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When the Red Sea coral began to die,
scientists looked for possible reasons—volcanic dust's smothering the coral,
presence of hydrogen sulfide (H2S), disease, or some combination of
causes. When scientists measured water temperatures, though, they found cold
water mixed very thoroughly to great depths. (Cold water is usually found very
deep with warmer water near the surface.) Here's what had happened: The
unusually cold surface water had sunk, helping to mix the water column. This
helped to also mix nutrients (like phosphorous) that normally stay deep in the
cold water to near the water's surface. This resulted in the growth of thick,
red algal blooms. They are thought to have smothered the coral, blocking out the
sunlight. When temperatures returned to normal, the algal blooms died because
they no longer had the nutrients they needed. The reefs were soon healthy again.
The eruption of Mount
Pinatubo in the Philippines was the second biggest volcanic eruption of the 20th
century and was 10 times bigger than the eruption of Mount St. Helens in
Washington in 1980. The volcanic residue from the explosion caused coral to die
in the Red Sea. When drought occurs
in West Africa, some Caribbean coral dies. West African dust, which is thickest
during drought years, is transported by winds to the Caribbean. This dust
carries the fungus aspergillus, which thrives on sea fans, a type of coral.
Thick dust can also block out the sun's rays, resulting in reduced
While warmer water due to
the El Nino weather pattern also plays a role in the death of coral, drought in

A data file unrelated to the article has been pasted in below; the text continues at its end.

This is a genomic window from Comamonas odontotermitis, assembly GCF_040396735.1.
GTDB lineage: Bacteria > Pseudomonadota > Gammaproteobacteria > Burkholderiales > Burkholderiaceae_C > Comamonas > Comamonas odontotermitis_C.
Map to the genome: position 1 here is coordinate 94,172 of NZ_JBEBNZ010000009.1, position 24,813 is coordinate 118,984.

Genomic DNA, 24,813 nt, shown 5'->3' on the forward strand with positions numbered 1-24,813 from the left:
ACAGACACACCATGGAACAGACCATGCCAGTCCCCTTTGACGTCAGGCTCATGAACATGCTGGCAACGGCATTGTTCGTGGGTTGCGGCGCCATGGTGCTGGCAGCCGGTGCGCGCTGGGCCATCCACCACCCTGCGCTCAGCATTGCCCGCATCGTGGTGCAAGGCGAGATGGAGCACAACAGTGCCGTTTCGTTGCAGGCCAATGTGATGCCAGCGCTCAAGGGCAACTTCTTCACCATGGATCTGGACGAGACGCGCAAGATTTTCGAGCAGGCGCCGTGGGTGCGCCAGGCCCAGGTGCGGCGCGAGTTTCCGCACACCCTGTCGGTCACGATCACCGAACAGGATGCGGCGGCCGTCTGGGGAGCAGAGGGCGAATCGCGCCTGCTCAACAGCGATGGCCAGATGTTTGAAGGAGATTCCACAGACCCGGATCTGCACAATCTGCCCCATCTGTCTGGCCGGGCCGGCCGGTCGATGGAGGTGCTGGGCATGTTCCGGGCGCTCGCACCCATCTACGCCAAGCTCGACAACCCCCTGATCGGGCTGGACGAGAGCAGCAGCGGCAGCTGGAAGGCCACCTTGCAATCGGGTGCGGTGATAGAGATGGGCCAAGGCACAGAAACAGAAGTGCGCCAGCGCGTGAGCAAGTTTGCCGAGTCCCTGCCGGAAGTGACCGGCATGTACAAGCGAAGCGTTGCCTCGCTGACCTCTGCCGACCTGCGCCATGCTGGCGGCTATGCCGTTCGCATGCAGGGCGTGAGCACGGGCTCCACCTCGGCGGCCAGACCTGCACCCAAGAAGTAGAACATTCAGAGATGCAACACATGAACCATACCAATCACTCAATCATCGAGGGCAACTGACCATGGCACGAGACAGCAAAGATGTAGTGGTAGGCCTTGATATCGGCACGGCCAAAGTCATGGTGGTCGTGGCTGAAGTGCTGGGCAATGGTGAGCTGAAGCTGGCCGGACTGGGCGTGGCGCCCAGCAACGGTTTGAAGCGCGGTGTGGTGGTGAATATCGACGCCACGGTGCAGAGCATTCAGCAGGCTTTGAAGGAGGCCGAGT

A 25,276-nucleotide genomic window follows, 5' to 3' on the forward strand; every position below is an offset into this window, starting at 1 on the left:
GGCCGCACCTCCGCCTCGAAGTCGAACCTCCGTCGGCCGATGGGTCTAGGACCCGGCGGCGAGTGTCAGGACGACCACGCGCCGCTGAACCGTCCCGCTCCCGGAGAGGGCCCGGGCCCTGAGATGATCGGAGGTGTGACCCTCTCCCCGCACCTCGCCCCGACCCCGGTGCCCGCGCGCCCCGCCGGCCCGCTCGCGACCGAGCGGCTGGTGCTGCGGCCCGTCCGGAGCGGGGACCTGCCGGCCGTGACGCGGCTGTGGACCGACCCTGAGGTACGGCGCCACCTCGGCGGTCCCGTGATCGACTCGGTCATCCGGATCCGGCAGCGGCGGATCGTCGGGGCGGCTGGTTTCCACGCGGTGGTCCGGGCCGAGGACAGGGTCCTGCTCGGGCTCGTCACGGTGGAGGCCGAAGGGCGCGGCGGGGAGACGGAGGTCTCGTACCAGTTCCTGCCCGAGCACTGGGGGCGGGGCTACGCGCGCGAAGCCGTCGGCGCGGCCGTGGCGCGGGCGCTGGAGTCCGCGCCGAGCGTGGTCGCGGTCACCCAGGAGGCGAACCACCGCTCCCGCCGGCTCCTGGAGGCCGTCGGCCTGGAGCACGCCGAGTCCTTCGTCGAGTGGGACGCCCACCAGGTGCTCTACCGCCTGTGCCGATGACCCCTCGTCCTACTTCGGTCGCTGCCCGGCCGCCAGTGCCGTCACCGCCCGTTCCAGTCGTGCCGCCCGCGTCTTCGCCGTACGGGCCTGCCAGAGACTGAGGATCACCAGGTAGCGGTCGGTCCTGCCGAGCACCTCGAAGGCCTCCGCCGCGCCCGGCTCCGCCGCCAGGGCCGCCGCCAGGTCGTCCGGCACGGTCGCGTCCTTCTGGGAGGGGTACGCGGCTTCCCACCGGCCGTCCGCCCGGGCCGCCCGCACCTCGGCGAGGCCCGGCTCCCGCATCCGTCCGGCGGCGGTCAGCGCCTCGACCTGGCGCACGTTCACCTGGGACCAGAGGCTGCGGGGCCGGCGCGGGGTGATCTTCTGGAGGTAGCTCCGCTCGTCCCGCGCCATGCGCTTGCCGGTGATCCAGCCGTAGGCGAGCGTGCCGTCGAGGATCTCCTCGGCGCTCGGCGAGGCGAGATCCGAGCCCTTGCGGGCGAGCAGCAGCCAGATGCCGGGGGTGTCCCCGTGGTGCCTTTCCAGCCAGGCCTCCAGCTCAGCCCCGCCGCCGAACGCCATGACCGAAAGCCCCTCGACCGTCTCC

Africa has coincided with die-offs of coral. In addition, dust can also carry
iron and other nutrients that trigger the growth of phytoplankton and algae that
could also damage coral, the researchers said.
"This combination of atmospheric nutrient enrichment along
with an intermittent supply of fungal spores and possibly bacterial cysts,
especially when combined with warm El Nino conditions, suggest a strong
potential for environmental perturbation."
The coral reefs in the Eastern African region are increasingly
threatened by a number of factors, including destructive fishing methods, sewage
and industrial waste. These factors, together with the coral bleaching event of
1998, have put coral reefs in the region at significant risk. The coastal
population, which is growing at a rate of 5 percent annually, exerts heavy
pressure on coastal and marine habitats and resources. The capacity to manage
the coastal and marine environment has been unable to keep up with the
increasing pressure of rapid urbanization, human-induced stresses and the
prevailing poverty and high demand for subsistence resource use.